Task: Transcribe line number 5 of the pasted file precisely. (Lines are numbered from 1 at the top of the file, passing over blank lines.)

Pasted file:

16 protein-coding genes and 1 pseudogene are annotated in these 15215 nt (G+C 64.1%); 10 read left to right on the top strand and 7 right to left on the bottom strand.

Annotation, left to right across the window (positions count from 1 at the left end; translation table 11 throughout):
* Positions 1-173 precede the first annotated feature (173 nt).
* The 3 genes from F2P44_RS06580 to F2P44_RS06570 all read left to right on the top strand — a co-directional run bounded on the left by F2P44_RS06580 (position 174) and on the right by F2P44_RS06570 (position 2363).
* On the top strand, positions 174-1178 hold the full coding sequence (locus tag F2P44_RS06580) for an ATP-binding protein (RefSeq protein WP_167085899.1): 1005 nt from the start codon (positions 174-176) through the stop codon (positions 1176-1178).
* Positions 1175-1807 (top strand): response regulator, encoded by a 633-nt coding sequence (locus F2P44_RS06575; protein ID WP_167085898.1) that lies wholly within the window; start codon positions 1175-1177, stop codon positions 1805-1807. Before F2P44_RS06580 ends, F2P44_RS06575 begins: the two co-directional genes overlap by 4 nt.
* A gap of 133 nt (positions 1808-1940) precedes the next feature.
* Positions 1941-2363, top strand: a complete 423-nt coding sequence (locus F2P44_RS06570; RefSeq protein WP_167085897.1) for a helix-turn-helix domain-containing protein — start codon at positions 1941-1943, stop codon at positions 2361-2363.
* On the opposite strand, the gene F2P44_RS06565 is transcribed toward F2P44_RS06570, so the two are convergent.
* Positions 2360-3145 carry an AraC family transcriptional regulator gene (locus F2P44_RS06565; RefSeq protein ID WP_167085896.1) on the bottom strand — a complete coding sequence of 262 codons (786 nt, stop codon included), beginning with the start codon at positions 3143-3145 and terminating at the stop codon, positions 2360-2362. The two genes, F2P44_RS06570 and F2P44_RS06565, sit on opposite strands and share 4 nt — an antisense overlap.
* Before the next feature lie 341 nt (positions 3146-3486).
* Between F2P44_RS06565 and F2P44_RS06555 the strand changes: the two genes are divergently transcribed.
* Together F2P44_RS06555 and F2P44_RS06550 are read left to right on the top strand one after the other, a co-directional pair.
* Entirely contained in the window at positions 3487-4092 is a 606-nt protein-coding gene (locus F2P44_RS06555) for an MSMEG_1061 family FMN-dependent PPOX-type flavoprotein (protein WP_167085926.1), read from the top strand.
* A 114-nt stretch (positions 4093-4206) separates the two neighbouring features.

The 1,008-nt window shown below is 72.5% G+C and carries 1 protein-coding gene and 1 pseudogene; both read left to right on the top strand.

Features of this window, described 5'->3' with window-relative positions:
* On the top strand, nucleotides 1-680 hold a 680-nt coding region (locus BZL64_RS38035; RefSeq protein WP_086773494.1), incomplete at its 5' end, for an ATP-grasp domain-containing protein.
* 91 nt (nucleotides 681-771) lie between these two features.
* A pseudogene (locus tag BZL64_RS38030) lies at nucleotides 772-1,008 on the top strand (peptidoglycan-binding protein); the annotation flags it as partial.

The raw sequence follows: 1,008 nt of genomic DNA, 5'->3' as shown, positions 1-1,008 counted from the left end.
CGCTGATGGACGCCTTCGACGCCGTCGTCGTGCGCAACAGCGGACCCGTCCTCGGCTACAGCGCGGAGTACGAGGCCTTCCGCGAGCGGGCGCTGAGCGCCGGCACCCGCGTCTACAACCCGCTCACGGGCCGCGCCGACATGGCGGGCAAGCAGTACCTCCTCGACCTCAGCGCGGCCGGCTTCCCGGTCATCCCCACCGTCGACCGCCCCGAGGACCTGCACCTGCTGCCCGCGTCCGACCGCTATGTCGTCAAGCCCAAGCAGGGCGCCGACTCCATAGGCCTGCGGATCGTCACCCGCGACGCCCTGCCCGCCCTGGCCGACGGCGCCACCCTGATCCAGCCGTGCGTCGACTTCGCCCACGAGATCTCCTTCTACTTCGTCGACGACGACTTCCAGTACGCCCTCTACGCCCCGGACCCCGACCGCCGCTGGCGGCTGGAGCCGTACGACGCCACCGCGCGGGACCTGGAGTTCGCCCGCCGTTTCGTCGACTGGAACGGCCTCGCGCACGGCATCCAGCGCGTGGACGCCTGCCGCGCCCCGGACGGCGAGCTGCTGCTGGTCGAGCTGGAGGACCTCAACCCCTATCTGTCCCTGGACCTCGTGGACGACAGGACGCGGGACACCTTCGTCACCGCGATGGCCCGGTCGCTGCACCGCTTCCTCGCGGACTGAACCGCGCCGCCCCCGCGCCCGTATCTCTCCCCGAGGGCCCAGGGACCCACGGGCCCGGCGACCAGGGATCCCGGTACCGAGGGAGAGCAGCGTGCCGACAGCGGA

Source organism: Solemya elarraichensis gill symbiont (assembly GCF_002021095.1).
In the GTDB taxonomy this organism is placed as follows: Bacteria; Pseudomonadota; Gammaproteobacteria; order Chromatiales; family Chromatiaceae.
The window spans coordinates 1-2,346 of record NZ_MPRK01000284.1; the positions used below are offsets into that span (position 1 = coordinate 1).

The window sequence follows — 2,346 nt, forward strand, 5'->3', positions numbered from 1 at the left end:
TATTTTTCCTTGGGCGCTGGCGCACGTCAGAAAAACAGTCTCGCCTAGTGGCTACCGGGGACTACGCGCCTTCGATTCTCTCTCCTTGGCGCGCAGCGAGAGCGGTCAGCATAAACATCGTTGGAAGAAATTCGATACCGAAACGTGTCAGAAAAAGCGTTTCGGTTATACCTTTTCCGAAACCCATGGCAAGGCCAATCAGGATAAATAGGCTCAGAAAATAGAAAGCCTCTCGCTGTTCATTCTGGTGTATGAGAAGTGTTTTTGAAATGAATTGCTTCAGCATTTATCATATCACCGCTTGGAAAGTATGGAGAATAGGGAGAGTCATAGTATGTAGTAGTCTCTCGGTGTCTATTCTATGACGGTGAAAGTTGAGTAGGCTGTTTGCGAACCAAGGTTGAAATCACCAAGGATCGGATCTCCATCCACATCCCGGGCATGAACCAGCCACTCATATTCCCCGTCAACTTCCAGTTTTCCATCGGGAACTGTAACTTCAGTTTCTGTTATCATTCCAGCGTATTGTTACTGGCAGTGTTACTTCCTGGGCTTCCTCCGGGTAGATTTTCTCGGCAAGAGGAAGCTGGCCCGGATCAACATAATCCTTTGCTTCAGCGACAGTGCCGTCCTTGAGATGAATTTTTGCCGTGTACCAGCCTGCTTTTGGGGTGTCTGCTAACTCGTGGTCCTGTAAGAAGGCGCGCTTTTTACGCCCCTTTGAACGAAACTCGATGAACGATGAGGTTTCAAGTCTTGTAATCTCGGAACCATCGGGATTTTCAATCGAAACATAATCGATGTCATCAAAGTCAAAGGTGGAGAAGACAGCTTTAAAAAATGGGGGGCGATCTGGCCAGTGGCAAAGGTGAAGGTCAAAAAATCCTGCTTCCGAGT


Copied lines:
* On the top strand, positions 174-1178 hold the full coding sequence (locus tag F2P44_RS06580) for an ATP-binding protein (RefSeq protein WP_167085899.1): 1005 nt from the start codon (positions 174-176) through the stop codon (positions 1176-1178).